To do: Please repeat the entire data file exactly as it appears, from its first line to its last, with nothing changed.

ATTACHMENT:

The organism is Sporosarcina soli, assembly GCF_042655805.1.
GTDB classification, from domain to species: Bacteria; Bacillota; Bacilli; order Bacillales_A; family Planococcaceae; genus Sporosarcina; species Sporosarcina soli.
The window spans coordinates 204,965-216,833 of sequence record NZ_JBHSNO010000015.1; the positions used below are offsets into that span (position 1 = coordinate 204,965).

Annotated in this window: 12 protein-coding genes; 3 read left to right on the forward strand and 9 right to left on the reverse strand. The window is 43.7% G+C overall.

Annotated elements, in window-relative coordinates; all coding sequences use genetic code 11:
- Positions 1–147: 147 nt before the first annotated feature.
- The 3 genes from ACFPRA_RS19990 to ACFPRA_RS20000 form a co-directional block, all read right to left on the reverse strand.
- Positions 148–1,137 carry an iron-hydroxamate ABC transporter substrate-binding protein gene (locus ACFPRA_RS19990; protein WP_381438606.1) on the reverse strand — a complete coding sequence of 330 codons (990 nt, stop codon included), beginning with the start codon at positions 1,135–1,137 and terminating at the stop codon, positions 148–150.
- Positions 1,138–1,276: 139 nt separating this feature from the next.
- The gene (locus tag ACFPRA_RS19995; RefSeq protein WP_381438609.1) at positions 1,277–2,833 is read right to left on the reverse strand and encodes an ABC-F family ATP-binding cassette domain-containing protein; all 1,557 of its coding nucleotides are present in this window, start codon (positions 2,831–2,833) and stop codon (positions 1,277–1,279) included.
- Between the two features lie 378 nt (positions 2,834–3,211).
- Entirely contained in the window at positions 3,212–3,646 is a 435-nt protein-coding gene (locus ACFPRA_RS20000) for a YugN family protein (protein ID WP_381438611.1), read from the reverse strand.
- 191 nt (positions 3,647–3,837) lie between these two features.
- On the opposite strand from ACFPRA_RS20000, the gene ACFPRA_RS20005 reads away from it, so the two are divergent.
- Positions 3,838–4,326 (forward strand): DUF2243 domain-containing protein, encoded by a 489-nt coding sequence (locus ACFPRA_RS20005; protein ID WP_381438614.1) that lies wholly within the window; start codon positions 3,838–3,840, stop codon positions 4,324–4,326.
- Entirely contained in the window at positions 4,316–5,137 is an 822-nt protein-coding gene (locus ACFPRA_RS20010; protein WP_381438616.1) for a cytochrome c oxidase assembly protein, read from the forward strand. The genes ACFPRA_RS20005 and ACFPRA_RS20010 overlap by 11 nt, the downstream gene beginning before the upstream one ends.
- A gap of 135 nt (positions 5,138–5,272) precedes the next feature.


The organism is Sporosarcina soli, assembly GCF_042655805.1.
GTDB classification, from domain to species: Bacteria; Bacillota; Bacilli; order Bacillales_A; family Planococcaceae; genus Sporosarcina; species Sporosarcina soli.
The window spans coordinates 204,965-216,833 of sequence record NZ_JBHSNO010000015.1; the positions used below are offsets into that span (position 1 = coordinate 204,965).

Annotated in this window: 12 protein-coding genes; 3 read left to right on the forward strand and 9 right to left on the reverse strand. The window is 43.7% G+C overall.

Annotated elements, in window-relative coordinates; all coding sequences use genetic code 11:
- Positions 1–147: 147 nt before the first annotated feature.
- The 3 genes from ACFPRA_RS19990 to ACFPRA_RS20000 form a co-directional block, all read right to left on the reverse strand.
- Positions 148–1,137 carry an iron-hydroxamate ABC transporter substrate-binding protein gene (locus ACFPRA_RS19990; protein WP_381438606.1) on the reverse strand — a complete coding sequence of 330 codons (990 nt, stop codon included), beginning with the start codon at positions 1,135–1,137 and terminating at the stop codon, positions 148–150.
- Positions 1,138–1,276: 139 nt separating this feature from the next.
- The gene (locus tag ACFPRA_RS19995; RefSeq protein WP_381438609.1) at positions 1,277–2,833 is read right to left on the reverse strand and encodes an ABC-F family ATP-binding cassette domain-containing protein; all 1,557 of its coding nucleotides are present in this window, start codon (positions 2,831–2,833) and stop codon (positions 1,277–1,279) included.
- Between the two features lie 378 nt (positions 2,834–3,211).
- Entirely contained in the window at positions 3,212–3,646 is a 435-nt protein-coding gene (locus ACFPRA_RS20000) for a YugN family protein (protein ID WP_381438611.1), read from the reverse strand.
- 191 nt (positions 3,647–3,837) lie between these two features.
- On the opposite strand from ACFPRA_RS20000, the gene ACFPRA_RS20005 reads away from it, so the two are divergent.
- Positions 3,838–4,326 (forward strand): DUF2243 domain-containing protein, encoded by a 489-nt coding sequence (locus ACFPRA_RS20005; protein ID WP_381438614.1) that lies wholly within the window; start codon positions 3,838–3,840, stop codon positions 4,324–4,326.
- Entirely contained in the window at positions 4,316–5,137 is an 822-nt protein-coding gene (locus ACFPRA_RS20010; protein WP_381438616.1) for a cytochrome c oxidase assembly protein, read from the forward strand. The genes ACFPRA_RS20005 and ACFPRA_RS20010 overlap by 11 nt, the downstream gene beginning before the upstream one ends.
- A gap of 135 nt (positions 5,138–5,272) precedes the next feature.